‘Hi, is that Alex’s mum? It’s Mrs F from school. There’s nothing to worry about but…’
The words that strike fear into every parent’s heart. The ‘but’.
‘he’s had a bit of an accident in the playground and bumped his eye. We think he might need a couple of stitches’.
There I am, on my own with a three-year-old who is starting to doze off. It’s less than two hours until school pick up time. If I go to the A&E, I could be there for hours. The minor injuries unit is a 30 mile or so round trip and I’m not even that confident of where it is.
I phone Graham, who luckily was able to take a call. I let him know that he was on standby because it felt like one situation I wasn’t sure how to deal with. Do I pick up Harrison and we all go to the A&E where I would be dealing with all three of them? Do I attempt the drive to minor injuries and risk getting lost and flustered? Graham’s boss gave him the go-ahead to leave work and make the hours up on the weekend. I grabbed Ben’s shoes, shoved on his jacket and strapped him in his car seat, noticing a smell that suggested he quite urgently needed a nappy change. I legged it back into the house, grabbed a pull up and baby wipes and jumped in the car, driving as fast as the speed bumps everywhere would allow.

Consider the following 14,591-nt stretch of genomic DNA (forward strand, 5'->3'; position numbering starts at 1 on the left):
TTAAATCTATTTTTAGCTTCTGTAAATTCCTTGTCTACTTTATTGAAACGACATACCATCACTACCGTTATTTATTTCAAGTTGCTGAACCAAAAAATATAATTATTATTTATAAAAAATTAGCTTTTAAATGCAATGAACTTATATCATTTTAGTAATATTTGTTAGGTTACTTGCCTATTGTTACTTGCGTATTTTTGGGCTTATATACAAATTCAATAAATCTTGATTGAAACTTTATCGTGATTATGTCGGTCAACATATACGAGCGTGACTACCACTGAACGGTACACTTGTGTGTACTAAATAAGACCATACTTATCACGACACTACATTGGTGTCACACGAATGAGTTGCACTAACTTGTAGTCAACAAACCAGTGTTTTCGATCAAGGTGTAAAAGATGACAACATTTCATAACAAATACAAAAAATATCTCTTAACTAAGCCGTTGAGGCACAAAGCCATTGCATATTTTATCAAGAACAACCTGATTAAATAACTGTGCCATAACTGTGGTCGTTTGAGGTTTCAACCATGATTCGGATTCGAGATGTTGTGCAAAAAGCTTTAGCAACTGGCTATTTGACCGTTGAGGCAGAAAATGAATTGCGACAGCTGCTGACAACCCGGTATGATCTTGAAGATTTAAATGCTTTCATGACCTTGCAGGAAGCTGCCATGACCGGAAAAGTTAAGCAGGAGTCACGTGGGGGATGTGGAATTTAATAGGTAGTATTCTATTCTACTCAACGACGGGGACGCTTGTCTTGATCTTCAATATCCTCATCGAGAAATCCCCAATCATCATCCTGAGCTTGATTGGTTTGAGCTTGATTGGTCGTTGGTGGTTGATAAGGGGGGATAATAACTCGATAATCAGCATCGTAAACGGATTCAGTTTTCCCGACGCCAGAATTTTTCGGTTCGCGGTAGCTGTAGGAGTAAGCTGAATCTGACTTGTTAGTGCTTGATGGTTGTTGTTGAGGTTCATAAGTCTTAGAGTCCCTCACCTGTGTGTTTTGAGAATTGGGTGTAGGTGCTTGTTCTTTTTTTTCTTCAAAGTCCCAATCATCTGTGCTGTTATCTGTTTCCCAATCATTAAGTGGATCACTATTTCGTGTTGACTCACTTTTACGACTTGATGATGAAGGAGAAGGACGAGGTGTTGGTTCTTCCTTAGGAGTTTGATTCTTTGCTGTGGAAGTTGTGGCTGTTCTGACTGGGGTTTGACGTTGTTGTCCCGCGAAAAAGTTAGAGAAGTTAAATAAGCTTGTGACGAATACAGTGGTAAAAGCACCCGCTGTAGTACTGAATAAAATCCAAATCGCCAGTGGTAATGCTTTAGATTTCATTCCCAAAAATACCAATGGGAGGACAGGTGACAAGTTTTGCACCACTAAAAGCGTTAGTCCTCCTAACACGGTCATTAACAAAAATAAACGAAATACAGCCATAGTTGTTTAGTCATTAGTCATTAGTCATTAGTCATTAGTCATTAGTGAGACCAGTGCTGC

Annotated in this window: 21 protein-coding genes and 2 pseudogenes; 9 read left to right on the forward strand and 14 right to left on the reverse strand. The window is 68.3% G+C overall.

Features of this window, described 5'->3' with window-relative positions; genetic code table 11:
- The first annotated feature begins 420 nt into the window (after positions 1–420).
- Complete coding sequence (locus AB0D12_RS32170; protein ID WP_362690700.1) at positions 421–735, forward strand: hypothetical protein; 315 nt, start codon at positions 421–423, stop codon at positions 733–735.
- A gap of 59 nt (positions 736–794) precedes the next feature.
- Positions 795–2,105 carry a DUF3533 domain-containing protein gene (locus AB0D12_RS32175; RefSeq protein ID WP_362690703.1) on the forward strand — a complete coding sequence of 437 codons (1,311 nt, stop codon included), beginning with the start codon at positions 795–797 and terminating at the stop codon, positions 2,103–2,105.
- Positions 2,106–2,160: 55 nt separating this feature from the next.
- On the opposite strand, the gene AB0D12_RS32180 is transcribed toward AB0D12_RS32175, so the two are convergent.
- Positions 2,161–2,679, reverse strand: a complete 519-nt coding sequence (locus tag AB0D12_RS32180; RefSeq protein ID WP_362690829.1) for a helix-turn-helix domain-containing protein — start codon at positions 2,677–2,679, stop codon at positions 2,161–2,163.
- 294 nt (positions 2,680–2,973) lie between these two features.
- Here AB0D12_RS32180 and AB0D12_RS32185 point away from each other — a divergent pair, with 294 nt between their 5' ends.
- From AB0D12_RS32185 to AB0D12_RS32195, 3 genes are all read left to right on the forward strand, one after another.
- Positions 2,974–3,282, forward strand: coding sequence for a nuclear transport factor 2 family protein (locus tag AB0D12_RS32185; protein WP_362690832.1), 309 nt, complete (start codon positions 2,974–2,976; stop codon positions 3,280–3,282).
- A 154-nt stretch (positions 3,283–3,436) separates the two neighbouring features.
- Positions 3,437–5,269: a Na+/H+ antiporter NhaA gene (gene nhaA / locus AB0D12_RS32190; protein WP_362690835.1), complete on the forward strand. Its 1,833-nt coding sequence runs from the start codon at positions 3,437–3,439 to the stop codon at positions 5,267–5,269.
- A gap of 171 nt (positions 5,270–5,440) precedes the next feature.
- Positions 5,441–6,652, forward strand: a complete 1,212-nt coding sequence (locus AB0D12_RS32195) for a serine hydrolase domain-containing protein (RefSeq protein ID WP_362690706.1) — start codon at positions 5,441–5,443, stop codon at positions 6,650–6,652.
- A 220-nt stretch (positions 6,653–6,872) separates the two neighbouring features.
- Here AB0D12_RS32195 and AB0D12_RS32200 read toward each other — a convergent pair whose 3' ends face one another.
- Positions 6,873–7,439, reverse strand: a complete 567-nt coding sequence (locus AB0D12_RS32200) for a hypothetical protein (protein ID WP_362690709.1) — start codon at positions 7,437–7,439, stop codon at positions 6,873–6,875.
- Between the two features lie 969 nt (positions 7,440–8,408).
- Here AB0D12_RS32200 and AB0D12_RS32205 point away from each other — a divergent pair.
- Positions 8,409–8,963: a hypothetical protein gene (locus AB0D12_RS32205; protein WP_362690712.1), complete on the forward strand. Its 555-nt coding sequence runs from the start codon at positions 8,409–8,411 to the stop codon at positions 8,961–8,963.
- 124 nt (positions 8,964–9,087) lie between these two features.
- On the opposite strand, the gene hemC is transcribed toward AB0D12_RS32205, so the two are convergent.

When I pulled up and rushed in to get Alex, he was waiting with one of the teachers by the office, looking a bit pale and tearful. He had a pad taped over his eyebrow, which the teacher lifted to show me. I was half expecting his eyebrow to be hanging off, but all I could see was a fair amount of blood. We went back to the car and carried on up the road to pick up Graham.
Graham is a much better judge of injuries than me – he’s a qualified first aider and a damn sight lot better with blood than I am. As soon as he saw it, he said that it probably wouldn’t need stitches, just a steri strip. We decided that we could go to our local pharmacy, who are really helpful, and see what they thought. We didn’t want to take up valuable space and time from someone who really needed it at A&E if it was something we could sort out ourselves.
The pharmacist took a quick look and was confident that another wipe over with a medi-wipe and a good plaster would be all that he needed – the blood made it look a lot worse than it actually was. We took him home, cleaned him up and to be honest, I’ve had worse paper cups! He had a plaster on for a couple of days and I think taking the plaster off was the most painful part of the whole ordeal.
It was all a something of a nothing, and, had it happened in the morning, I probably would have taken him back to school because within ten minutes he was running around, driving me insane. He went to his church club after school as usual. I totally understand why school advised it though – there was a lot of blood and with kids, you can never be too careful. Plus, he really needed a good mummy cuddle to make him feel better.
I’ve also learned a couple of valuable lessons in this: make sure I have someone that I can call on locally (I do now!) in emergencies to watch Benjamin and pick up the kids from school in situations like this, and to learn the bloody way to the minor injuries unit.